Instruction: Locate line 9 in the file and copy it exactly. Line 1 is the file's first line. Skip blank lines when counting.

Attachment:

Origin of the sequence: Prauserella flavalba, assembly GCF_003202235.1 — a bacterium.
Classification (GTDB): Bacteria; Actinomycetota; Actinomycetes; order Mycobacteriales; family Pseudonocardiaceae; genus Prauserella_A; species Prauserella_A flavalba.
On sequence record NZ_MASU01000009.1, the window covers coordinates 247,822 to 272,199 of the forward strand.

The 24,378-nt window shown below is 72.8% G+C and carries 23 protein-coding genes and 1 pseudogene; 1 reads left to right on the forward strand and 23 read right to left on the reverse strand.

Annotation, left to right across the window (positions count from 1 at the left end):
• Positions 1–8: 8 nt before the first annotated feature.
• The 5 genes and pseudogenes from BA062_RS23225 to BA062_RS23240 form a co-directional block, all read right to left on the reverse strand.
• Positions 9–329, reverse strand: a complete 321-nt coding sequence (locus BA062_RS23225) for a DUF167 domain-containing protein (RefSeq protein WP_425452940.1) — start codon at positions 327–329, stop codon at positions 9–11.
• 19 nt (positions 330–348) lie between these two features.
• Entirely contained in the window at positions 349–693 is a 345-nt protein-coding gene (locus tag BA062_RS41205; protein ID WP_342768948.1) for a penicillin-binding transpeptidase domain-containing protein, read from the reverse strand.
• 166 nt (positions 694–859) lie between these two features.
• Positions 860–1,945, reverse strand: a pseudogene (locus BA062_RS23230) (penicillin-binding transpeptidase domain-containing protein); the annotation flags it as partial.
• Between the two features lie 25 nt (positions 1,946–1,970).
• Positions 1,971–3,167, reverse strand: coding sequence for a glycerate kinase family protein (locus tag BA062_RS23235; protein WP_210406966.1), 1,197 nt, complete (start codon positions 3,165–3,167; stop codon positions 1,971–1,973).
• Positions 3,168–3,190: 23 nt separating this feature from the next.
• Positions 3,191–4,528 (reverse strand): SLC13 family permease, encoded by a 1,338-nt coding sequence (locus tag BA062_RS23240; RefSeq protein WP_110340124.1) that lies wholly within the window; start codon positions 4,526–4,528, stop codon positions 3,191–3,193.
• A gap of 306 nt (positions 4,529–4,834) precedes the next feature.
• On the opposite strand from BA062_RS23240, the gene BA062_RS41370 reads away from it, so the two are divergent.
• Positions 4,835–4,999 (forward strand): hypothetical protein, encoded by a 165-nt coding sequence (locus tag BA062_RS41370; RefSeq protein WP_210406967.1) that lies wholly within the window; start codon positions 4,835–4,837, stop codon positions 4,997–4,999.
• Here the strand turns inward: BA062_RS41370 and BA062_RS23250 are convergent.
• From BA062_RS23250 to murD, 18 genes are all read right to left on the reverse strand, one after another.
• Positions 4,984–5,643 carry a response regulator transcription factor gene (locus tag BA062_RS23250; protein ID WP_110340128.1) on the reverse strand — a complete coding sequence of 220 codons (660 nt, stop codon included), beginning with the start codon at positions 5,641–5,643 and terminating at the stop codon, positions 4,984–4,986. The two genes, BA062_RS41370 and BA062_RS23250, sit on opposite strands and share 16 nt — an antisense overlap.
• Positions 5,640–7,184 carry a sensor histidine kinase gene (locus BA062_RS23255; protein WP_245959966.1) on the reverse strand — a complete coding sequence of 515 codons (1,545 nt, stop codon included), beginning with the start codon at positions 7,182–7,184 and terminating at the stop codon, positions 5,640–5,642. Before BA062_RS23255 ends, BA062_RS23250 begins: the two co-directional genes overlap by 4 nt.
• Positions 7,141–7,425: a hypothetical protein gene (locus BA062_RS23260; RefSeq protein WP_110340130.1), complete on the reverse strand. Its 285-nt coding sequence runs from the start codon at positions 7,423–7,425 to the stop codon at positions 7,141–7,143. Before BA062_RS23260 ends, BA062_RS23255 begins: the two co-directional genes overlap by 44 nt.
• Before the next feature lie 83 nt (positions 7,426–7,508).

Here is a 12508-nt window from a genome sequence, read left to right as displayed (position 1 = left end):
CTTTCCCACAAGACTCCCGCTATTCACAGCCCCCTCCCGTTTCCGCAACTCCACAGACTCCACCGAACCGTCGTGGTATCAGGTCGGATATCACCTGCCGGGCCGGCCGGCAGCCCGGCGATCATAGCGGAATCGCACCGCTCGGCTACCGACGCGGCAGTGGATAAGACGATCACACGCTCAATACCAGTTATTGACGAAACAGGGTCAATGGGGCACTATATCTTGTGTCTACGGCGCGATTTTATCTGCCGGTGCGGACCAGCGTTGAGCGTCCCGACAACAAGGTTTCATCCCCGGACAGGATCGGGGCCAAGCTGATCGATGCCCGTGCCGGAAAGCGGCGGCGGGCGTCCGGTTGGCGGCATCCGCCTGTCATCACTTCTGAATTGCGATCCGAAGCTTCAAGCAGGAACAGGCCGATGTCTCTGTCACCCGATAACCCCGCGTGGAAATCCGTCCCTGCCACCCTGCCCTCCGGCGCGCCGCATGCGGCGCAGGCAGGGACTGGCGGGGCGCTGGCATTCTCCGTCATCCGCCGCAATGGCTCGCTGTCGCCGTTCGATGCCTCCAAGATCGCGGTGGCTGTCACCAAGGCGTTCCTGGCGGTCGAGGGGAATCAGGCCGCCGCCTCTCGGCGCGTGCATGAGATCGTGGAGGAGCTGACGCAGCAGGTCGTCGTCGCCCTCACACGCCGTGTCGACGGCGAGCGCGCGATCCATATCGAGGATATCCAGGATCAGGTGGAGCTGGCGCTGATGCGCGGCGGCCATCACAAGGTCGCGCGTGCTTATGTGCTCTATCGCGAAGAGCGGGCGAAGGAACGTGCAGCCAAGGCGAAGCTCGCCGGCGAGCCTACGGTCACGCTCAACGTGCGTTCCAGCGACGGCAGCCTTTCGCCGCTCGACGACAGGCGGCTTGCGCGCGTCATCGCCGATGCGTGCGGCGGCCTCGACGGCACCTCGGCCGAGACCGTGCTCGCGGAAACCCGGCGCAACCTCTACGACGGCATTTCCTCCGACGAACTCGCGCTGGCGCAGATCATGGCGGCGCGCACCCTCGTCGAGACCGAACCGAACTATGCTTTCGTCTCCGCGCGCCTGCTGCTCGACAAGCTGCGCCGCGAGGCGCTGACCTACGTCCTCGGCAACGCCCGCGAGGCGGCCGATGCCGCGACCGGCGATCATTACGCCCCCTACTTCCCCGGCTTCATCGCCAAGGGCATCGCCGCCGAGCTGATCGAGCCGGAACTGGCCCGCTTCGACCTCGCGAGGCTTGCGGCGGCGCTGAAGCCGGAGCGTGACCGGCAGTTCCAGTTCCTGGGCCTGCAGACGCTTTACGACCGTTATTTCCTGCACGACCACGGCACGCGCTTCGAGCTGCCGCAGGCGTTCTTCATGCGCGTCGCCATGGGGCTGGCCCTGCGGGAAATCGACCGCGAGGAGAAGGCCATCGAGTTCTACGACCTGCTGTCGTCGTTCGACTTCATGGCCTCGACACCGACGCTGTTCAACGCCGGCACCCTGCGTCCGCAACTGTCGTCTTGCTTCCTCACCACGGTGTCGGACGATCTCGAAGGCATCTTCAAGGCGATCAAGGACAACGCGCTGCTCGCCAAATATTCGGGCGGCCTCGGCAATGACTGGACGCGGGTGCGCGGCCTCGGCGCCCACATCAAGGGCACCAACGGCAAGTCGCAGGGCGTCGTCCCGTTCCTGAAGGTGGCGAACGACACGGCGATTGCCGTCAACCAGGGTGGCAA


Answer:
• 19 nt (positions 330–348) lie between these two features.